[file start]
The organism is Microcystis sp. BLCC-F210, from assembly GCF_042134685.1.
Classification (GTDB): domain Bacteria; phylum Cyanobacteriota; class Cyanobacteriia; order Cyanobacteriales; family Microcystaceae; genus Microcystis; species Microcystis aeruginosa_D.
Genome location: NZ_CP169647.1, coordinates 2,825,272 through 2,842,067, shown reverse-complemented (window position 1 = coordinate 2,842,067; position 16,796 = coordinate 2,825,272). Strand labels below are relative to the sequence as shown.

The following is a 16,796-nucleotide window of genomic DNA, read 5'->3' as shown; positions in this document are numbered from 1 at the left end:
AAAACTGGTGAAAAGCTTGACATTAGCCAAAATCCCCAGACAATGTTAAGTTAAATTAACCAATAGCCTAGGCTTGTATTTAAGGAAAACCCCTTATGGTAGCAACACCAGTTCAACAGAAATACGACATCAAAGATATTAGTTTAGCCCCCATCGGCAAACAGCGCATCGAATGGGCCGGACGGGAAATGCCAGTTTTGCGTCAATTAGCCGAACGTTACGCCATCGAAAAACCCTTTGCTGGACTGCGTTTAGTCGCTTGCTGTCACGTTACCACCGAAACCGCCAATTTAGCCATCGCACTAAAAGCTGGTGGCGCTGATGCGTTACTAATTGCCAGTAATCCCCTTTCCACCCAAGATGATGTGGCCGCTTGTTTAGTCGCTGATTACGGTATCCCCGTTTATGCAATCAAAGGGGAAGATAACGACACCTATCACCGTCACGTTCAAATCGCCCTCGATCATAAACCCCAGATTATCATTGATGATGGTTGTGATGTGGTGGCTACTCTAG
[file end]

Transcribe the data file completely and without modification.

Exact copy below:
The organism is Microcystis sp. BLCC-F210, from assembly GCF_042134685.1.
Classification (GTDB): domain Bacteria; phylum Cyanobacteriota; class Cyanobacteriia; order Cyanobacteriales; family Microcystaceae; genus Microcystis; species Microcystis aeruginosa_D.
Genome location: NZ_CP169647.1, coordinates 2,825,272 through 2,842,067, shown reverse-complemented (window position 1 = coordinate 2,842,067; position 16,796 = coordinate 2,825,272). Strand labels below are relative to the sequence as shown.

The following is a 16,796-nucleotide window of genomic DNA, read 5'->3' as shown; positions in this document are numbered from 1 at the left end:
AAAACTGGTGAAAAGCTTGACATTAGCCAAAATCCCCAGACAATGTTAAGTTAAATTAACCAATAGCCTAGGCTTGTATTTAAGGAAAACCCCTTATGGTAGCAACACCAGTTCAACAGAAATACGACATCAAAGATATTAGTTTAGCCCCCATCGGCAAACAGCGCATCGAATGGGCCGGACGGGAAATGCCAGTTTTGCGTCAATTAGCCGAACGTTACGCCATCGAAAAACCCTTTGCTGGACTGCGTTTAGTCGCTTGCTGTCACGTTACCACCGAAACCGCCAATTTAGCCATCGCACTAAAAGCTGGTGGCGCTGATGCGTTACTAATTGCCAGTAATCCCCTTTCCACCCAAGATGATGTGGCCGCTTGTTTAGTCGCTGATTACGGTATCCCCGTTTATGCAATCAAAGGGGAAGATAACGACACCTATCACCGTCACGTTCAAATCGCCCTCGATCATAAACCCCAGATTATCATTGATGATGGTTGTGATGTGGTGGCTACTCTAG